In the world of social media, hardly a day would pass by without a skirmish breaking out about something somewhere.
An unknowing transmitter of COVID-19 accidentally set the Chinese social media off last week. She became the bull's eye of online trolling after stopping by several nightclubs before being diagnosed. After local police cleared her name of any wrongdoing, hate speech changed direction, blaming the "foolhardy people like her" for the lingering epidemic. A war of words ensued between the critics and lovers of modern lifestyle.
Social media seems to possess the power of having us constantly on the edge of our seats, with stories pandering into our whims. First, we have ourselves to blame. Human brain functions in favor of coherent narrative, where there is only fragmented information, and ideas that sympathize with our own. A prejudice firmly formed in the head is the shortest track on which our train of thought charges to fruition.
The pressure from a long day at work or months of being in a lockdown could trigger the mental shortcut. The anonymity with social media commentary is also complicit in our shooting from the hip. Moreover, while the consequences of the ill-judged verdicts stay on, we turn away, vanishing among a group of like-minded people and forget.
There are people who know how to make the best use of our weakness. If a network's business lifeline is data traffic, it would ache the platform to rein in content conducive to swelling stream. The persistence of fake news is an example. Dressed in provocative title and picture, the false stories appeal more strongly to our emotions, which act faster than reasoning in our neuro system, to push up click-through rate.
A click or pause at your post means one step ahead of your competitors in the cut-throat competition for viewer's time and attention. Whatever the prize of that may be. The social media players like Donald Trump, the outgoing U.S. president, know this. Divisive content can work to achieve hits. Audiences are drawn to factually problematic posts by any strong emotions, disgust, anger or excitement, to the detriment of other contents and their makers.
The risk of social media bullying and trolling could increase in the loop – we read things that reinforce our own belief and belittle others, turning short-tempered, reading more and becoming more impatient with people we disagree with.
Regulating could be a delicate dance. Social media, by and large, has emerged as the most far-reaching and inclusive public sphere. Neither governments nor the users want to choke it with heavy hands. Compared to leaving the networks to their own device, holding them responsible for the content appearing on their platforms seems a more plausible option.
What can we do to survive and spare others the emotional trap? A simple but profound lesson is from the Christmas Truce in 1914.
An estimate of 100,000 soldiers along the Western Frontline of World War I came to hold their fires in almost miraculous spontaneity at the first Christmas of the four-year long Armageddon.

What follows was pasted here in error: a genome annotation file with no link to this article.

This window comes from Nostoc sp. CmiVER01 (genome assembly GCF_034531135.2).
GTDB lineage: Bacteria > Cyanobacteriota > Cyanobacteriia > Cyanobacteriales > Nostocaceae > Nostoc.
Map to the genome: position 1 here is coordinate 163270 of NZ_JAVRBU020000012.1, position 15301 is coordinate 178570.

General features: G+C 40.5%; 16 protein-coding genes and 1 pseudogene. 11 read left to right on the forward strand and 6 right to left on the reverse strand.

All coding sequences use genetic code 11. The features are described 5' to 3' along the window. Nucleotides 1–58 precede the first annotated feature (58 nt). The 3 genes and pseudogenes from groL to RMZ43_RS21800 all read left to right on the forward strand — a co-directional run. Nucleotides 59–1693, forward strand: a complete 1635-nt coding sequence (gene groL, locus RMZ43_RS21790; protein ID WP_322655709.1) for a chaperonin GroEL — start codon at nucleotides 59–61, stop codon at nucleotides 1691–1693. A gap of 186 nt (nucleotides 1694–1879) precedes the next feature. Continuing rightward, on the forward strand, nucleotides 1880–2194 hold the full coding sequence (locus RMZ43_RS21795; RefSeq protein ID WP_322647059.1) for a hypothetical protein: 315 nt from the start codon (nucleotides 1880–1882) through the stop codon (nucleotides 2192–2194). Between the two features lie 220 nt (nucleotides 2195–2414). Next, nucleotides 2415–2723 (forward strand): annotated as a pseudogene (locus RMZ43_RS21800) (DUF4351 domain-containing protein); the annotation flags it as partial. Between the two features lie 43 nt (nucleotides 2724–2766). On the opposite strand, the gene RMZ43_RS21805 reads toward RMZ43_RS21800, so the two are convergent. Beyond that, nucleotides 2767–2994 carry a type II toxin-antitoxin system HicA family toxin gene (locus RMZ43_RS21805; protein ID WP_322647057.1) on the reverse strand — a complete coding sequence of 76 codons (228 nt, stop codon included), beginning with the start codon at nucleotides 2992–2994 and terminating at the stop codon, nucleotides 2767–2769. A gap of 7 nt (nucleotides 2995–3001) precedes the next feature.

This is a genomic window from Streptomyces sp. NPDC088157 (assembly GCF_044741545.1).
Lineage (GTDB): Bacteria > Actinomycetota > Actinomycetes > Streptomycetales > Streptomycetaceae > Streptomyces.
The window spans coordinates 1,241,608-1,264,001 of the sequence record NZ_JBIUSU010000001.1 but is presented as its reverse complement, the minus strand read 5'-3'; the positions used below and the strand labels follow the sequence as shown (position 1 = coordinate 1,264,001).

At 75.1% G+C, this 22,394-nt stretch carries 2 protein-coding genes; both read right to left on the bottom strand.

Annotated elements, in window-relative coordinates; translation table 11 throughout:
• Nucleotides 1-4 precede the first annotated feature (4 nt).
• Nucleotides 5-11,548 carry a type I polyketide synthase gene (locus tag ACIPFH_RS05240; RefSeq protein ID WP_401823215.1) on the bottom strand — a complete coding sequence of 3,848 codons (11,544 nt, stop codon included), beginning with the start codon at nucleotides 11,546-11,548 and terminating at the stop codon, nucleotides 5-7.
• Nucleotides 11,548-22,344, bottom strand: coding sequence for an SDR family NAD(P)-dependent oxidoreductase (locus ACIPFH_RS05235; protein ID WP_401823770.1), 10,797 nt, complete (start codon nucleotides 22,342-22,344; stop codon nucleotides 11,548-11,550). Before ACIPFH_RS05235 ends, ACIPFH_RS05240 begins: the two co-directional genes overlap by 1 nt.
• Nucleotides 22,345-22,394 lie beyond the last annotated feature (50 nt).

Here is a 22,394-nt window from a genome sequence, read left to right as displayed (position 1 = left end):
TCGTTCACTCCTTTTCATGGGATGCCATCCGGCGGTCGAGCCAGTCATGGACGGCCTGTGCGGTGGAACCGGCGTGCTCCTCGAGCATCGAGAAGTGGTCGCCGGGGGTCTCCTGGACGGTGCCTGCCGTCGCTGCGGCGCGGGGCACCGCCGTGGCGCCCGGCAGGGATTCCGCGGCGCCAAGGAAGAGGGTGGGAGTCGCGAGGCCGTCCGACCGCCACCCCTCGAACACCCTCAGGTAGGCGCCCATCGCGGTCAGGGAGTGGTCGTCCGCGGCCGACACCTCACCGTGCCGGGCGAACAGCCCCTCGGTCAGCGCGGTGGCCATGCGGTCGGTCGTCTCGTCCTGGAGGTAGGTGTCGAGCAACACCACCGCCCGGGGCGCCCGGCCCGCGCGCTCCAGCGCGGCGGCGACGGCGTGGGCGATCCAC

Surviving letters, diaries and oral accounts from witnesses help piecing together a vast picture rich in details but short of causality. For the benefit of this column, an important detail that comes out is how it began: guns falling quiet as the Christmas eve came down the battlefields.
It was an "eerie sound of silence" after months of "hissing, cracking and whining of bullets in flight, machine-gun fire," recalled Alfred Anderson, a Scottish World War I veteran in 2004.
Haltingly throughout the night into the next morning, carols emerging across the trenches in German as well as English broke the silence, instead of the roar of canons – a detail shared by many reports of the truce.
Every history textbook record what followed. Emboldened soldiers clambered from gorges to exchange festival greetings with enemies, sharing cigarettes, food and alcohol. Burial of bodies scattering on the no-man's land for weeks. Even games of football between opposing soldiers.
Later on, research found several historical and psychological factors at work behind the truce. Not all of them may attest to humanity's absolute command over depravity, but together they could drive towards the same sentiment: the war machine should be switched off, and people should go home.
If the neuroscience findings of the past half century are not kidding us, all we need to do to snuff the fuse leading to a potential social media shouting campaign around something that's probably factually problematic is to pause and think quietly. Holding our keyboards like the soldiers putting down their rifles in the WWI trenches on 1914 Christmas Day. In the course of a minute, let us ignore the exclamation marks in the headlines and let the reasoning kick in, chewing the lines to the bone to see if they are worth the salt.
It was the first Christmas during the "war that ends all wars" (what an irony in retrospect). Three more were to come in bloodshed and the fourth with trauma. At least 22 million lives were lost by the end. The 1914 Christmas Truce tells us two things: it could happen as well as what would happen when it failed to hold.
Social media has become a battlefield, some people say. But, with a little pause before typing, hopefully we can make it look a lot less like one.
For those who are celebrating, CGTN Social Media Desk wishes you a merry Christmas.